“Oh, it's you,” said Charlie, dressed as an army officer. “We were hoping for more.”
“What's going on?” she asked.
He shook his head and led her to a bedroom door that opened to reveal not a bedroom, but stairs leading upwards. He waited for her to clear several steps before following. When they reached the upper floor, he again took the lead long enough to open another door, this time to what would have been right above her grandparents bedroom. She entered and stepped to the left. He followed and moved to the right. The room was almost as large as she remembered the small house having been once. Soldiers stood in the corners, staring at their own feet. They were wearing what appeared to be some sort of middle ages armor, made of plastics instead of iron, and all had rifles pointed downwards at the stone floor.
In the center of the room, spanning some ten feet across, was a hole, lined with a stone wall like that of an old-fashioned well. Charlie shouted something incomprehensible and all of the soldiers moved to the wall, lifting their rifles just enough to clear the wall before pointing down into the darkness. Charlie, now wearing armor and carrying a weapon, had a spot at the wall, and she stepped forward to see what he and the others were doing here.
A fluttering noise came up from the blackness and dark shapes began rising. They looked like giant bats and the soldiers began firing Although some of the shapes rose slower, none fell back into the darkness. After a few seconds, the shapes began to clear the opening and circle the room behind them. Afraid to look behind her, she saw them circling the room behind the soldiers, who circled the wall in turn. They formed an almost solid column now, a few feet across at the center of the hole and rising to the ceiling where they spread out to the walls.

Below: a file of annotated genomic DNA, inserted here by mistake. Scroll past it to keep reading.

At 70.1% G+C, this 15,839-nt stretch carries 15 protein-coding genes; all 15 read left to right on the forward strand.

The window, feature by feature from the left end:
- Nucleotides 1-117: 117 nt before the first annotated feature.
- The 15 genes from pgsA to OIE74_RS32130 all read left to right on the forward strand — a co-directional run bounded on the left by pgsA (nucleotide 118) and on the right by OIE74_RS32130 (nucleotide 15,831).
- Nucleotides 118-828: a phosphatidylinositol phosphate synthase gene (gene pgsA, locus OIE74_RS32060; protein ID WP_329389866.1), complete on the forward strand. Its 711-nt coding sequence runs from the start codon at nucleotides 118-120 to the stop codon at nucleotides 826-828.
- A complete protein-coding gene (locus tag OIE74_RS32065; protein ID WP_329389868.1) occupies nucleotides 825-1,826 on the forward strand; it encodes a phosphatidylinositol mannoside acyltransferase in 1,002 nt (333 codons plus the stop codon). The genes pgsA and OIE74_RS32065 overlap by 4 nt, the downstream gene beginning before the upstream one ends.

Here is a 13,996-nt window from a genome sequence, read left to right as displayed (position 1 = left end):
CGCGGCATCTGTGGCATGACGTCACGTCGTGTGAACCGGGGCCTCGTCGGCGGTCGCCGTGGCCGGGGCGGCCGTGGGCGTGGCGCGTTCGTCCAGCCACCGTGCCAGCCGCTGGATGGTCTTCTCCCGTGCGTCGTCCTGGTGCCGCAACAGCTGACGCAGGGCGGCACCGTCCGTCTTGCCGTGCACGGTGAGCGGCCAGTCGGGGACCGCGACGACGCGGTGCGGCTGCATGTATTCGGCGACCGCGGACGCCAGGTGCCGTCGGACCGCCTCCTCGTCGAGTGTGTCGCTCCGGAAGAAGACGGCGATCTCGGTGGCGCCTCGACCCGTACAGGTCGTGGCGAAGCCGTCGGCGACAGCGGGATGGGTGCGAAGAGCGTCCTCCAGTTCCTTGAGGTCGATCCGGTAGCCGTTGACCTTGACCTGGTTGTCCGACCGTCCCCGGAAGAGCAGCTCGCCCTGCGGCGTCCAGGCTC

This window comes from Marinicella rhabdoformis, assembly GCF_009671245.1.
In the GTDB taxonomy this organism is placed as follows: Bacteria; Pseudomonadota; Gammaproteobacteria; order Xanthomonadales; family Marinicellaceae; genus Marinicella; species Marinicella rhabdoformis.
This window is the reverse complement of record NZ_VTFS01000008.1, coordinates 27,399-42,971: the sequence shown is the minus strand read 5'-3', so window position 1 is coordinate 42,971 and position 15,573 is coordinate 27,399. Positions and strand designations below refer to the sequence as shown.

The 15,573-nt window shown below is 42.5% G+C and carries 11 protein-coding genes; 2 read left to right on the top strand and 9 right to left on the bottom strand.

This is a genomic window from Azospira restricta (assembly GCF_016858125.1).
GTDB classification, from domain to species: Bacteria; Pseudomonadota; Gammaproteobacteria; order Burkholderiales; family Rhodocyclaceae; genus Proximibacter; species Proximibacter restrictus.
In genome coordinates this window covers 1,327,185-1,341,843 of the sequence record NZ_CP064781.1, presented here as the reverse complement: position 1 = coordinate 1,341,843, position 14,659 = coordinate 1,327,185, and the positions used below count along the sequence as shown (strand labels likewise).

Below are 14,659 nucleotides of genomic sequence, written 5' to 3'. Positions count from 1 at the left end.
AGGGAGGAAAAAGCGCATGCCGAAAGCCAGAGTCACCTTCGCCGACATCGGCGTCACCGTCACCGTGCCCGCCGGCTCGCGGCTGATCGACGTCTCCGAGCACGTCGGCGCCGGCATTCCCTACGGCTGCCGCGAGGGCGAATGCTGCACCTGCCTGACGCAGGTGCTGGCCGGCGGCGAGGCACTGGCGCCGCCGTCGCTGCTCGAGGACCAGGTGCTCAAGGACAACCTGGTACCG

The soldiers stopped firing and she looked at the one next to her. Instead of reloading, he leaned forward and looked down at the rising shapes. The rising column grew rapidly in width, but despite the seemingly endless flow, the creatures were not visibly increasing their numbers in the room. She looked at the column and wondered where they were all going when everything went black.

“I was dreaming of you,” Karen said to Charlie when she saw him for lunch.
“Was it a good dream?” he asked, picking at his fries.
“Not really. I would tell Dave about it but he'd just get jealous.” She tilted her head in an overly dramatic way to let him know she was thinking of something he wasn't supposed to understand. “I never dream about him. Why is that, do you think?”
“Maybe your subconscious doesn't love him like you do. Maybe it's still got a thing for your ex-husband?”
“I don't dream about him either, anymore. It's almost always people from work.”
“How is work?”
“Boring. No more layoffs at least. They want us to make a story out of some artists stealing each others work, like people can't have similar ideas or even different ideas with the same result.”